See the original report in Japanese
At the Wearable Tech Expo 2014 in Tokyo, there was a panel discussion about how wearable devices will affect the Tokyo Olympics in 2020. We’d like to bring you some highlights of that discussion. Participating in the talk (pictured above from left to right above) was moderator Kensuke Joji from Hakuhodo DY, Takeshi Natsuno (Keio University), Dai Tamesue (Athlete Society), Kozo Ibata (Ministry of Internal Affairs and Communications), Toshinao Sasaki (journalist), Toshiyuki Inoko (teamLab Inc., not pictured).
Natsuno explained that to grow the total users of wearable devices, development of both software and hardware needs to be mature. Considering Japan’s developed sci-fi culture around wearable devices, he insists that it is quite possible that the 2020 Tokyo Olympics could fully welcome wearable devices.
Athlete Tamesue commented on the regulations of athletes using the internet during Olympics.
In the past, participating athletes were told by the IOC not to upload photos or texts to the internet. But eventually blogging was allowed, followed by social media. I wonder how much the IOC will limit the use of the internet in 2020.
Takeshi Natsuno and Dai Tamesue
Sasaki noted that the current discussion is too focused on wearable devices, which is actually just one aspect of a bigger picture. The growth of sensors and wearable devices should be followed by data accumulated in the cloud, big-data analytics, and monetizing through internet services.
He says more discussion is needed about how big-data should be used in the context of data journalism, and that data could be presented for audience.
In other words, to realize a “wearable Olympics” in 2020, figuring out how to build a business scheme and get sponsorships will be more challenging than technology itself. The Olympics in its current form cannot run without broadcasting and sponsorship fees. But as many athletes report live information by putting photos on social media, the overall communication of the Olympics has been changing. The business model first needs to be reviewed in order to expand the use of wearable devices in Olympics.
Many wearable devices have features that acquiring biological data or in some cases (with certain athletic shoes, for example) assist user action. By utilizing such features, they could help Olympic better their performance. Tamesue notes that Olympic athletes are currently not allowed to use equipment that aids athletic performance. But considering the fact that so much equipments needs to be used in the winter Olympics and Paralympics in particular, the IOC could be more flexible about this rule in the future.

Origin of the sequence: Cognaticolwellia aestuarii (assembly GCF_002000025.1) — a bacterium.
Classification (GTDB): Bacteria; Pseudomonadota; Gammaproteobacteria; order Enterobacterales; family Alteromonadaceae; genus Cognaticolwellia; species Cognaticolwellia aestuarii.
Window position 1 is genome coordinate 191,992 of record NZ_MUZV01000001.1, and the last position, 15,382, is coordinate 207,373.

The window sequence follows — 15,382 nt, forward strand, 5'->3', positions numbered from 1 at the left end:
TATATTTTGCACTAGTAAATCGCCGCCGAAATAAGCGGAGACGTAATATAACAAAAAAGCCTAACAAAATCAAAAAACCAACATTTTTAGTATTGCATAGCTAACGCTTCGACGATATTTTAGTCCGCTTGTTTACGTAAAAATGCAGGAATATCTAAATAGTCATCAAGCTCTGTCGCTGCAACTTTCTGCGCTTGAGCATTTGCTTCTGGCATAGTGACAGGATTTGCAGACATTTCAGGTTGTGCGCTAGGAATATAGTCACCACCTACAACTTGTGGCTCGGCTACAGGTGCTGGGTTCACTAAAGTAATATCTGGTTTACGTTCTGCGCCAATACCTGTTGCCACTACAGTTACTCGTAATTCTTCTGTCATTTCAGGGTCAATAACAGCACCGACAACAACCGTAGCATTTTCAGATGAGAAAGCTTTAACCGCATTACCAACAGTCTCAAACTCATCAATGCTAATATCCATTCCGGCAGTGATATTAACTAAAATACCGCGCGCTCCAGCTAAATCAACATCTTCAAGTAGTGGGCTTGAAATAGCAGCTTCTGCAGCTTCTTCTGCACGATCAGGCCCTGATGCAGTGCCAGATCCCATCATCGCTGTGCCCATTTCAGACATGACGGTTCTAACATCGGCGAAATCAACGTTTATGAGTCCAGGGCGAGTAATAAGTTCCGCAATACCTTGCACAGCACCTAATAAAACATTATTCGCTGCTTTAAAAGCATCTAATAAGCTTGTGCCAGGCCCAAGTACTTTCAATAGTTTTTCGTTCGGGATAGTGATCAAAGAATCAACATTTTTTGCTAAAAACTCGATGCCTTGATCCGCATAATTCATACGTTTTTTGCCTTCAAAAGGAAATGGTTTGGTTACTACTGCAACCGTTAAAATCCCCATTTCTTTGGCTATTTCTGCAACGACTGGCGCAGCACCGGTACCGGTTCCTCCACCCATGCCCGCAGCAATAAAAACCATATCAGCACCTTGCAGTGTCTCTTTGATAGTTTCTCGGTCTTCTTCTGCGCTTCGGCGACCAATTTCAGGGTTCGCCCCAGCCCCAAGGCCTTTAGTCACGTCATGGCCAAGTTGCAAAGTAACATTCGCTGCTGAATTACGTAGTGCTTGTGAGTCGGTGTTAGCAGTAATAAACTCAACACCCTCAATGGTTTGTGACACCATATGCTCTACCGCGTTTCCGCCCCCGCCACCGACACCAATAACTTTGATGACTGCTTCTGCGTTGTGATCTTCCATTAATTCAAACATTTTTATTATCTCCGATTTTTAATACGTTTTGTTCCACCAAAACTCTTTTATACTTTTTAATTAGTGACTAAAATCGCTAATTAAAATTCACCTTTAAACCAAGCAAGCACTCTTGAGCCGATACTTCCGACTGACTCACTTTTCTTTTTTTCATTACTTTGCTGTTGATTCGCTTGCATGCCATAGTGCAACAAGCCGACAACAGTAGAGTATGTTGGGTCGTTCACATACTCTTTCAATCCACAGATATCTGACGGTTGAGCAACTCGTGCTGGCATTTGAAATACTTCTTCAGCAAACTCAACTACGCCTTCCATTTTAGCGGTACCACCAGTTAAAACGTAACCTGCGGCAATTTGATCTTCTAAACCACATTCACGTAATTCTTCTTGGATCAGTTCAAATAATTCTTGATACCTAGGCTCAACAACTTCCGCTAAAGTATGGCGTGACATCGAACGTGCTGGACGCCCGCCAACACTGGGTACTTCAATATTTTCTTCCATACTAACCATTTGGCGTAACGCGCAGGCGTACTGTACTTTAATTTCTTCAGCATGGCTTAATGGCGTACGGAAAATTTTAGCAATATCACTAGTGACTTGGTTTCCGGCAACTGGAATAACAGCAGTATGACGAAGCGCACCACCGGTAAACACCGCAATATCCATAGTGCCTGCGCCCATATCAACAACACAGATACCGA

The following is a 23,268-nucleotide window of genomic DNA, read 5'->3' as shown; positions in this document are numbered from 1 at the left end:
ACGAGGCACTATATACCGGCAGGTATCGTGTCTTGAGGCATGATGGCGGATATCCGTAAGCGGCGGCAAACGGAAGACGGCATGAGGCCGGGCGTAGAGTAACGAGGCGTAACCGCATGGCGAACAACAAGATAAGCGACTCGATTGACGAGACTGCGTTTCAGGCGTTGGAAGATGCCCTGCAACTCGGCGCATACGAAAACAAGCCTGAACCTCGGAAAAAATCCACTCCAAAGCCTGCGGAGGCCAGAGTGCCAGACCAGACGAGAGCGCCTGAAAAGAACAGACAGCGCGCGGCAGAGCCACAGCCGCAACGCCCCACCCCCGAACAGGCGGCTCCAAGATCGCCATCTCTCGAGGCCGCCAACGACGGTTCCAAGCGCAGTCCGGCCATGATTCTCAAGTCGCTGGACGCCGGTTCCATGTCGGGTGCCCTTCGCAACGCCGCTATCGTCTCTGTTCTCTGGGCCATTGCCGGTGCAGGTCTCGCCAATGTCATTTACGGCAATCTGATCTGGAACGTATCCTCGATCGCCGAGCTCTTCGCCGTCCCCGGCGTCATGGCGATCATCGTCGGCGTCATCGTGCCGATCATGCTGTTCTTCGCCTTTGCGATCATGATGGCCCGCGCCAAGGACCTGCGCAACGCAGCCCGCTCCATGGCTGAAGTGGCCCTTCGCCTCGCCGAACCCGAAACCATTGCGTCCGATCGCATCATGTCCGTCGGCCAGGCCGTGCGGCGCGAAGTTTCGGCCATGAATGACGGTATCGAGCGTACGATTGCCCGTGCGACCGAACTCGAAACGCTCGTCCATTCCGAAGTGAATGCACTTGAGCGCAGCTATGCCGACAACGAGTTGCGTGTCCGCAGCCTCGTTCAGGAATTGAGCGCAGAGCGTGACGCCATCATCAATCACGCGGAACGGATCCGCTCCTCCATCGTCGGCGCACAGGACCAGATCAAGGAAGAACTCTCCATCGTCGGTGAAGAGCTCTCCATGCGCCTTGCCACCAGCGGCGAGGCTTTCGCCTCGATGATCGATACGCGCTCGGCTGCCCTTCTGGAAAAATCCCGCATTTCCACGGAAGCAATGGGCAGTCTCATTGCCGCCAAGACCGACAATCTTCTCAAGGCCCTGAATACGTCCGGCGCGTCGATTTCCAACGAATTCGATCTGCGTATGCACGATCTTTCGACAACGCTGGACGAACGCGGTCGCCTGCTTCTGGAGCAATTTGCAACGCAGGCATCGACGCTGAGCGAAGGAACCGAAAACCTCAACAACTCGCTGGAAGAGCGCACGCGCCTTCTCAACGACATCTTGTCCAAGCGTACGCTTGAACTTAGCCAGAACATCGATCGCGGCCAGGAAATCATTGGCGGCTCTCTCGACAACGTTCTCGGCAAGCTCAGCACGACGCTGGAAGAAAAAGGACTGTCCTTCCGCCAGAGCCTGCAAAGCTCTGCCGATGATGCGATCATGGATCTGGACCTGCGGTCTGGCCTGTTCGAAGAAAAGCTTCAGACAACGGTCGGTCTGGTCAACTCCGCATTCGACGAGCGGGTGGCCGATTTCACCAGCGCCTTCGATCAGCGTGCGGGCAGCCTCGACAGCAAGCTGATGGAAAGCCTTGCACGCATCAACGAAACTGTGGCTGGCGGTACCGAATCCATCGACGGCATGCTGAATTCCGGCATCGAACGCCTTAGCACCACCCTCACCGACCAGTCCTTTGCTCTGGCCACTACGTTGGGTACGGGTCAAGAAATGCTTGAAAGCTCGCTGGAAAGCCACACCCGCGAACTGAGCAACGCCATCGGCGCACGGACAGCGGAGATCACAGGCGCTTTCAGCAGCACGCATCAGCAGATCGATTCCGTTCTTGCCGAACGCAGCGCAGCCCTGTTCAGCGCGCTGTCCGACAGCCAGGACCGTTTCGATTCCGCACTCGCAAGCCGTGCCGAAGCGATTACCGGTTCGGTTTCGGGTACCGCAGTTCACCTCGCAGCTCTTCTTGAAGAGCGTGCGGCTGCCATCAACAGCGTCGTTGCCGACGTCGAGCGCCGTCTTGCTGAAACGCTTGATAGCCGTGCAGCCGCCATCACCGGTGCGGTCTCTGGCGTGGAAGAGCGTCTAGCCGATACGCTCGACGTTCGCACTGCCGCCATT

Developing fair regulations will be necessary as well. If the IOC allows athletes to use wearable devices, that could mean that athletes from developing/underdeveloped countries would be at a disadvantage.
If Olympic athletes use wearable devices, audiences would naturally want to look at the accumulated data along with live video. That could open the door to data journalism. At the same time, it also leads to the important question of who owns the data. Is it the athletes? Or the sponsors?
Sasaki commented that it is very difficult to regulate the license of data in such public circumstances. He also predicts that data might be open to public and the media, and other organizations could be allowed to use and process it on their own. Ibata from the Ministry of Internal Affairs and Communications says that the discussion of how to handle personal information included in the data is necessary, but but within his own organization, there has not yet been discussion about these sort of rights. He said that the stance of the ministry that data is preferably open and available for others to build upon.
Tamesue predicts that athletes will not be allowed to use wearable devices during competition even in the 2020 Tokyo Olympics. However, it will be also difficult to regulate. Sasaki predicts use of wearables limited within a certain rule, but also that all data will be shared on the internet and it will not be controlled.
Inoko from teamLab shared his own perspective on the meaning of Olympics. He says that Olympics had been like theatre performances until the 2008 Beijing Olympics. But at London 2012, it changed into a movie-like form, with more editing and digital processing mixed into the live video.
At Rio de Janeiro Olympics in 2016, the fusion of live video and digital media will be even more evident. And Inoko predicts the Tokyo Olympics will be an interactive Olympics where the audience actively participates in some way.
Now that we can vaguely imagine a future of wearable devices, how can Japanese people build a successful Olympics in 2020? There is no definite answer yet, but a comment by Tamesue particularly impressed me:
We hosted the Tokyo Olympics in 1960. And the bullet train network and the national stadium built for that event still has a huge influence on our daily lives. That means, what we build for these Olympics could have a big impact on the next half of the century. The 2020 Tokyo Olympics should be an opportunity to present something that foreshadows the next 50 years of our world.
The image of an athlete projected at Shibuya station (teamLab)
3D Hologram (teamLab)
Along with the torch runner, the devices of audience are lit (teamLab)